This goes hand in hand with consistency. Your puppy will learn their schedule quickly and once established, a routine provides a predictable stream of information which reduces stress.


Puppy toilet training is entirely more effective with a schedule. If your puppy knows the door opens first thing in the morning, they have a wee and then get rewarded with a treat, they will expect this and learn it as a routine.

puppy eating dried dog food scattered on floor

Dogs expect to eat at certain times during the day and this goes hand-in-hand with toilet training. Generally, a puppy will need to go outside 20-30 mins after eating. If your puppy eats at the same time every day and goes out on schedule, toilet training will be a breeze (well, much easier).


5. Grooming Your Puppy


Puppies have relatively short coats and even shorter attention spans. They don’t tend to enjoy grooming, and usually mouth the brush or take off with the comb.  Don’t let that dissuade you. Grooming your new puppy regularly makes the job easier as they’re grow up.

Woman grooming a puppy with a dog brush

It is an ideal opportunity whilst touching your dog all over, to check their skin for suspicious lumps, bumps and tics which can easily be hidden by their coat.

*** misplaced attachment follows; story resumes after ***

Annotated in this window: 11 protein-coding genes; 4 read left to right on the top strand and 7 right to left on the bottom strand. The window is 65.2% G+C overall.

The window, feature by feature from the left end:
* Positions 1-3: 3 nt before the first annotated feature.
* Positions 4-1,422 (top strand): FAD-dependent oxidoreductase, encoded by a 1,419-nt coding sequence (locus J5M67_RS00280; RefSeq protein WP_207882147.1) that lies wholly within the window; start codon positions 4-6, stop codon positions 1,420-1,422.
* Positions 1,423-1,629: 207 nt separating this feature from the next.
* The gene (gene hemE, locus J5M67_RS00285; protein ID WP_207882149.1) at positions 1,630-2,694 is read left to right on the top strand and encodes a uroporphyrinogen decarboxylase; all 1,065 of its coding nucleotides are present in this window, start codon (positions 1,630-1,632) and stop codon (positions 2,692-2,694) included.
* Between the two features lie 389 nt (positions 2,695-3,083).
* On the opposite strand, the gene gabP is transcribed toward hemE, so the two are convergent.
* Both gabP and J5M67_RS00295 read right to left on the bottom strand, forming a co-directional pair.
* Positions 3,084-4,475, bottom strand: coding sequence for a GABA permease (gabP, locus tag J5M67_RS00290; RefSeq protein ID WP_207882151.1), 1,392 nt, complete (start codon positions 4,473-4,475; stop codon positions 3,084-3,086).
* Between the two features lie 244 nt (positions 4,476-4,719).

Teach your puppy early to tolerate grooming. Initially start with your hand making long sweeping movements down the back. Progress to the back of the grooming brush which introduces the brush but not the resistance from the bristles.


Finally turn the brush over to use the bristles. Keep the strokes long, light and repetitive. Trying to brush hard, unpredictably or yanking at mats will not help. It’s easy to rush the process, but slow and steady wins the race here.


You can use treats to reward your pup for standing or sitting and help them see it as a pleasant process.



Adding a puppy to your family can be one of the most rewarding and memorable experiences of your life. You will always remember those puppy days, even if you don’t remember the sleepless nights and toilet training accidents. Remember, they are puppies for such a short period of time, enjoy it!